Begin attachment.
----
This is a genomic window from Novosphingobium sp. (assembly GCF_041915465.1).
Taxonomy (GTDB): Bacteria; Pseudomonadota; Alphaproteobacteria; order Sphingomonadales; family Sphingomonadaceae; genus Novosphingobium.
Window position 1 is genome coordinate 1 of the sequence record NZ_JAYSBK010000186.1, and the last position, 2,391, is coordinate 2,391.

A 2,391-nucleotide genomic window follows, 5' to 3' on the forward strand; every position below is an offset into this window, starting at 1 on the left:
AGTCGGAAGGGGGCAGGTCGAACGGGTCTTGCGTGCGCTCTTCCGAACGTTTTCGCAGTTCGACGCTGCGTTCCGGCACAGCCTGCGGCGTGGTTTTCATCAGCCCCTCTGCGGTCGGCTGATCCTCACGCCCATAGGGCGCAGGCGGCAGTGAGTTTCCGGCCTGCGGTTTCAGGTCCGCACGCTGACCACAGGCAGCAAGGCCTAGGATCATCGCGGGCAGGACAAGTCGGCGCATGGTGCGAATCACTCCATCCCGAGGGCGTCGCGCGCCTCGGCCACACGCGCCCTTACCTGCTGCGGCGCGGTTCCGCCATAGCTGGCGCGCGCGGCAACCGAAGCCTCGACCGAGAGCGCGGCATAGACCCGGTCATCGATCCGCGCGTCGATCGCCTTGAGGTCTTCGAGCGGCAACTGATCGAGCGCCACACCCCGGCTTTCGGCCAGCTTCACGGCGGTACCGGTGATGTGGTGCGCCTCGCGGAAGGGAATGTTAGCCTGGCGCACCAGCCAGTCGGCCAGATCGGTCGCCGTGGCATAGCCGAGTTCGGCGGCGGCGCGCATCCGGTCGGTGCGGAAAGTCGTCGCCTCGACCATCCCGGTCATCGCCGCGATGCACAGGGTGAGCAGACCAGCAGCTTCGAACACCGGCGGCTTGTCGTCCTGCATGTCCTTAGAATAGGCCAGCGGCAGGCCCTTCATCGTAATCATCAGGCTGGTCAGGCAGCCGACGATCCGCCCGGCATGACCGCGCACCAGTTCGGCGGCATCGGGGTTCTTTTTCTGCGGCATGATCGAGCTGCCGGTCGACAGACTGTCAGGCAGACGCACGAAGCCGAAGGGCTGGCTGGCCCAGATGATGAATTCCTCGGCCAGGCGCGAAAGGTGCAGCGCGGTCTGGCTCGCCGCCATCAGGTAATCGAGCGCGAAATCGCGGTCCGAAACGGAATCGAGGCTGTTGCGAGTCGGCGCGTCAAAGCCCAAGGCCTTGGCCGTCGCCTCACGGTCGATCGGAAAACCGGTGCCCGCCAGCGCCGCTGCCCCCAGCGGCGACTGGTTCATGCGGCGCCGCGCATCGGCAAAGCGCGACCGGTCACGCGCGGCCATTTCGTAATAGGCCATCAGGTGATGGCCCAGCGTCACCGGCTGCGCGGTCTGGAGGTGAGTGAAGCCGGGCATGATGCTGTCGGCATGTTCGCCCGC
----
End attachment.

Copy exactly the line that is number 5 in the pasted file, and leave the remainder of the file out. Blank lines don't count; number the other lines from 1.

AGTCGGAAGGGGGCAGGTCGAACGGGTCTTGCGTGCGCTCTTCCGAACGTTTTCGCAGTTCGACGCTGCGTTCCGGCACAGCCTGCGGCGTGGTTTTCATCAGCCCCTCTGCGGTCGGCTGATCCTCACGCCCATAGGGCGCAGGCGGCAGTGAGTTTCCGGCCTGCGGTTTCAGGTCCGCACGCTGACCACAGGCAGCAAGGCCTAGGATCATCGCGGGCAGGACAAGTCGGCGCATGGTGCGAATCACTCCATCCCGAGGGCGTCGCGCGCCTCGGCCACACGCGCCCTTACCTGCTGCGGCGCGGTTCCGCCATAGCTGGCGCGCGCGGCAACCGAAGCCTCGACCGAGAGCGCGGCATAGACCCGGTCATCGATCCGCGCGTCGATCGCCTTGAGGTCTTCGAGCGGCAACTGATCGAGCGCCACACCCCGGCTTTCGGCCAGCTTCACGGCGGTACCGGTGATGTGGTGCGCCTCGCGGAAGGGAATGTTAGCCTGGCGCACCAGCCAGTCGGCCAGATCGGTCGCCGTGGCATAGCCGAGTTCGGCGGCGGCGCGCATCCGGTCGGTGCGGAAAGTCGTCGCCTCGACCATCCCGGTCATCGCCGCGATGCACAGGGTGAGCAGACCAGCAGCTTCGAACACCGGCGGCTTGTCGTCCTGCATGTCCTTAGAATAGGCCAGCGGCAGGCCCTTCATCGTAATCATCAGGCTGGTCAGGCAGCCGACGATCCGCCCGGCATGACCGCGCACCAGTTCGGCGGCATCGGGGTTCTTTTTCTGCGGCATGATCGAGCTGCCGGTCGACAGACTGTCAGGCAGACGCACGAAGCCGAAGGGCTGGCTGGCCCAGATGATGAATTCCTCGGCCAGGCGCGAAAGGTGCAGCGCGGTCTGGCTCGCCGCCATCAGGTAATCGAGCGCGAAATCGCGGTCCGAAACGGAATCGAGGCTGTTGCGAGTCGGCGCGTCAAAGCCCAAGGCCTTGGCCGTCGCCTCACGGTCGATCGGAAAACCGGTGCCCGCCAGCGCCGCTGCCCCCAGCGGCGACTGGTTCATGCGGCGCCGCGCATCGGCAAAGCGCGACCGGTCACGCGCGGCCATTTCGTAATAGGCCATCAGGTGATGGCCCAGCGTCACCGGCTGCGCGGTCTGGAGGTGAGTGAAGCCGGGCATGATGCTGTCGGCATGTTCGCCCGC